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For Smith's general article on Roman shoes, see CALCEUS.

p1007 Sandalium

Article by Leonhard Schmitz, Ph.D., F.R.S.E., Rector of the High School of Edinburgh
on p1007 of

William Smith, D.C.L., LL.D.:
A Dictionary of Greek and Roman Antiquities, John Murray, London, 1875.

SANDA′LIUM (σανδάλιον or σάνδαλον), a kind of shoe worn only by women. In the Homeric age however it was not confined to either sex, and consisted of a wooden sole fastened to the foot with thongs (Hom. Hymn. in Merc. 79, 83, 139). In later times the sandalium must be distinguished from the ὑπόδημα, which was a simple sole bound under the foot (Pollux, VII.84, with Kühn's emendation), whereas the sandalium, also called βλαύτια or βλαύτη, was a sole with a piece of leather covering the toes, so that it formed the transition from the ὑπόδημα to real shoes. The piece of leather under the toes was called ζυγὸς or ζυγόν (Aristoph. Lysistr. 390, with the Schol.; Hesych. s.v. Ζυγός; Pollux, VII.81; Phot. Lex. p54, ed. Dobr.). The σανδάλια ἄζυγα in Strabo (VI p259) are however not sandalia without the ζυγόν, but, as Becker (Charikles, II. p367, &c.) justly remarks, sandalia which did not belong to one another, or did not form a pair, and one of which was larger or higher than the other. The ζυγόν was frequently adorned with costly embroidery and gold (Cephisodor. ap. Poll. VII.87; Clem. Alex. Paedag. II.11), and appears to have been one of the most luxurious articles of female dress (Aelian, V.H. I.18). The small cover of the toes however was not sufficient to fasten the sandalium to the foot, wherefore thongs likewise beautifully adorned were attached to it (Pollux, VII.92). Although sandalia, as we have stated, were in Greece and subsequently at Rome also worn by women only, yet there are traces that at least in the East they were also worn by men (Herod. II.91; St. Mark, vi.9).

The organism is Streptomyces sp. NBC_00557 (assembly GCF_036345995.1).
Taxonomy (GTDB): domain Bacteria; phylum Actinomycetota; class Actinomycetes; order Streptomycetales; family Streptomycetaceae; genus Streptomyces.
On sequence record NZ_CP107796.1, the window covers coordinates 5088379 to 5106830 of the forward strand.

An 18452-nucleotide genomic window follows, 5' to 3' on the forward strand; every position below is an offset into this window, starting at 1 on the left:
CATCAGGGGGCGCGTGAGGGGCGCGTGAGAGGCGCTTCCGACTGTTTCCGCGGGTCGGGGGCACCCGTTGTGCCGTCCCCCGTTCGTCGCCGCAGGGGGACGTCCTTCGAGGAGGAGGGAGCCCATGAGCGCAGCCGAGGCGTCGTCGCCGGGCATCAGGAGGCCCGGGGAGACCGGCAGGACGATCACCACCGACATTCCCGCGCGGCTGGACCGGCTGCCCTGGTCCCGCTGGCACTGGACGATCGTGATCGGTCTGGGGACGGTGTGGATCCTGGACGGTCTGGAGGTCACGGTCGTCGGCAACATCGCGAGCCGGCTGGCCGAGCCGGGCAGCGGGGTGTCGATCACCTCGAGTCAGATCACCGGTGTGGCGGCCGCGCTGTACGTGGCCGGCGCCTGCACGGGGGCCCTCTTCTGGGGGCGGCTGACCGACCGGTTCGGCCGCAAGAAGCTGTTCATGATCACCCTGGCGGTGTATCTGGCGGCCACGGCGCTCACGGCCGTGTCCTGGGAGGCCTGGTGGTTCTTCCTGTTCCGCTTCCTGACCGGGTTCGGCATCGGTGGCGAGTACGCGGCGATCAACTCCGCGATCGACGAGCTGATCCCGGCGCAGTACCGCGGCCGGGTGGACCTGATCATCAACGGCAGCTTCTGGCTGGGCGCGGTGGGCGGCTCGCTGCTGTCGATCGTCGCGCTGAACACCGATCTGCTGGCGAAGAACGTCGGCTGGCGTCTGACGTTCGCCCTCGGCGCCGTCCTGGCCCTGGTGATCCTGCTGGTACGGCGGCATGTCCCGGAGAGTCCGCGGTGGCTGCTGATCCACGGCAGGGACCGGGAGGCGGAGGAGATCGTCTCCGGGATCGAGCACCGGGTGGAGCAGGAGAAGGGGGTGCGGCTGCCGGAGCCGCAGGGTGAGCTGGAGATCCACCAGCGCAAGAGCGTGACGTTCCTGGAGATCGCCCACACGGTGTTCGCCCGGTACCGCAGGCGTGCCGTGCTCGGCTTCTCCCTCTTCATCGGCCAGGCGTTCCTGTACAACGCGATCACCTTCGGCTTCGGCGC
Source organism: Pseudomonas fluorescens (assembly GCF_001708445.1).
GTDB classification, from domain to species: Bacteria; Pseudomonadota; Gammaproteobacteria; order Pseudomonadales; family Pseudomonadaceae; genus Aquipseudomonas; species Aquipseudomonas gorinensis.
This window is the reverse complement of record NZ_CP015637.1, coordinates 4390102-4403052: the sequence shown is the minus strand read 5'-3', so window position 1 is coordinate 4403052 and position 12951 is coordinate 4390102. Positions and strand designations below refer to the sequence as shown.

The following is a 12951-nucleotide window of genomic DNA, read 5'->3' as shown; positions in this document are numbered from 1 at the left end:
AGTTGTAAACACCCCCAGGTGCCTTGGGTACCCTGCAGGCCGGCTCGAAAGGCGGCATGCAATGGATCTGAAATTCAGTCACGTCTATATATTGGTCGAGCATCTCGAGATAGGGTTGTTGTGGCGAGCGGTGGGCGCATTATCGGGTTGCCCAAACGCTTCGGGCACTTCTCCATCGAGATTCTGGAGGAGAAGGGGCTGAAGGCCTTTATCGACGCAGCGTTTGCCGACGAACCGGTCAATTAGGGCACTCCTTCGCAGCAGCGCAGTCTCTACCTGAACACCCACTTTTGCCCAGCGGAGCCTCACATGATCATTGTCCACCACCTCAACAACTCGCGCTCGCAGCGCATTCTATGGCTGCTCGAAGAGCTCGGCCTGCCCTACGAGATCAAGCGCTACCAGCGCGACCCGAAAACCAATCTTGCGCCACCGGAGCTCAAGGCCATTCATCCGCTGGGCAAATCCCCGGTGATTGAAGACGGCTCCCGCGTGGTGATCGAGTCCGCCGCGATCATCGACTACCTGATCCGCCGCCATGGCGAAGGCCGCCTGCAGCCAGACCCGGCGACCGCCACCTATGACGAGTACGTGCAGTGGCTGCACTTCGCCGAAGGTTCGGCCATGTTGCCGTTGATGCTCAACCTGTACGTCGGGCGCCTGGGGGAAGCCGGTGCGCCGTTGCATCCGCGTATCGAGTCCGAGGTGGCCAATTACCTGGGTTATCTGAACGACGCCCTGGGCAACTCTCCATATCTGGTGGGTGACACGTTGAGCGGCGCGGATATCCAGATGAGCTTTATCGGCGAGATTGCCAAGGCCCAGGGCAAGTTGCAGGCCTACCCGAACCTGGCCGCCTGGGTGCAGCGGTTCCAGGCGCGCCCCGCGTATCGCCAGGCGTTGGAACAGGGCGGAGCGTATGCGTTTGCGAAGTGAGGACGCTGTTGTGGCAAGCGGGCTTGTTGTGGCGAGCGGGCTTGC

The Roman ladies, to whom this ornament of the foot was introduced from Greece, wore sandalia which appear to have been no less beautiful and costly than those worn by the Greeks and the Oriental nations (Tarpilius, ap. Non. V.24; Terent. Eunuch. V.7.4).


[image ALT: A photo of a pair of rather ratty-looking leather flip-flops. They are Egyptian and date to the 4c AD.]

Egyptian leather sandals
from Qustul, Cemetery Q, tomb 49; dated to A.D. 370‑410;
currently (2006) in the Oriental Institute of Chicago.

My photograph by kind permission of the Oriental Institute.


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Page updated: 1 Jul 13